Former Alabama Governor Don Siegelman has been sentenced, and he is in a federal prison in Atlanta. But the intrigue continues in his peculiar prosecution.
The Associated Press reports today that the office of one of Siegelman's lawyers was ransacked Sunday night or Monday morning. Attorney Susan James reported that the intruders did not take a number of valuable items, but appeared to be looking for client files. Her files on the Siegelman case were at her home, not at her office.
This comes on the heels of a mysterious house fire and automobile crash involving Dana Jill Simpson, the attorney who stated in an affidavit that Republican operative Bill Canary and White House strategist Karl Rove instigated a politically motivated prosecution of Siegelman.
Scott Horton of Harper's points out that there is no evidence that Rove, Canary or their associates were involved in any of these strange events. But he also states that the people who were behind the highly irregular Siegelman prosecution probably would not be put off by the idea of a petty burglary.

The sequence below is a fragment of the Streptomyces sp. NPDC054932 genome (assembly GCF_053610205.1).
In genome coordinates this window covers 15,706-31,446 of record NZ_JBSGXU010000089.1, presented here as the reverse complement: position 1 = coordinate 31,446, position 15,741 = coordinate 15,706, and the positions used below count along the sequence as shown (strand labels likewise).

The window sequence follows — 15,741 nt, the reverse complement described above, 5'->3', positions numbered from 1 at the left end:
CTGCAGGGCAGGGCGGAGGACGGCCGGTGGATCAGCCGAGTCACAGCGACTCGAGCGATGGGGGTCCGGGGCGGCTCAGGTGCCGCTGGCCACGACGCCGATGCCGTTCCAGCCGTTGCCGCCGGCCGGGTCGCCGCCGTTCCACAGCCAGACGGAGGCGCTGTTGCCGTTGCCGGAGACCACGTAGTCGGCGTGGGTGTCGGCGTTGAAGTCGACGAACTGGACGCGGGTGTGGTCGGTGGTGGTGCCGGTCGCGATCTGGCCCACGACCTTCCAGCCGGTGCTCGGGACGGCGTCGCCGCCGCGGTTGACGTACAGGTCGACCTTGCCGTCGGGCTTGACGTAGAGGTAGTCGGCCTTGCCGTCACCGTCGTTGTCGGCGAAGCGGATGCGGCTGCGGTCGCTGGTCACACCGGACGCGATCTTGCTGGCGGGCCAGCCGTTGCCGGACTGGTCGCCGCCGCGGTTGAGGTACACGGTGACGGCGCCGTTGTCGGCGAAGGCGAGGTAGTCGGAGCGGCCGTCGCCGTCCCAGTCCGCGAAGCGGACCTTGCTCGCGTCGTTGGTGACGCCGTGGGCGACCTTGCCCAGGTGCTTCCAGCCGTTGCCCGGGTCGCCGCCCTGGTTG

How does this relate to the case we are outlining here at Legal Schnauzer? Well, it is public record that Rove and Canary were behind the campaign wizardry that led to Alabama's state courts becoming dominated by Republicans. And if the charges in Simpson's affidavit prove to be on target, would we expect Alabama's state courts to be operated in an honest, above-board way?
I don't think so. And we will show that, to a great degree, the Republican state judges in my case engaged in conduct that is very similar to that for which Siegelman was tried and convicted.
Here's a quote worth remembering from a Department of Justice (DOJ) press release on the day Siegelman was convicted (June 29, 2006):
"The Justice Department will continue to aggressively investigate and prosecute corrupt public officials and those who conspire to corrupt them."
That's from Alice S. Fisher, assistant attorney general for the DOJ's Criminal Division.
Will Fisher & Co. back up their words by taking action against the corrupt judges and lawyers in the Legal Schnauzer case? Or will they ignore Republican wrongdoing, adding to the growing body of evidence that indicates the DOJ has been politicized beyond recognition?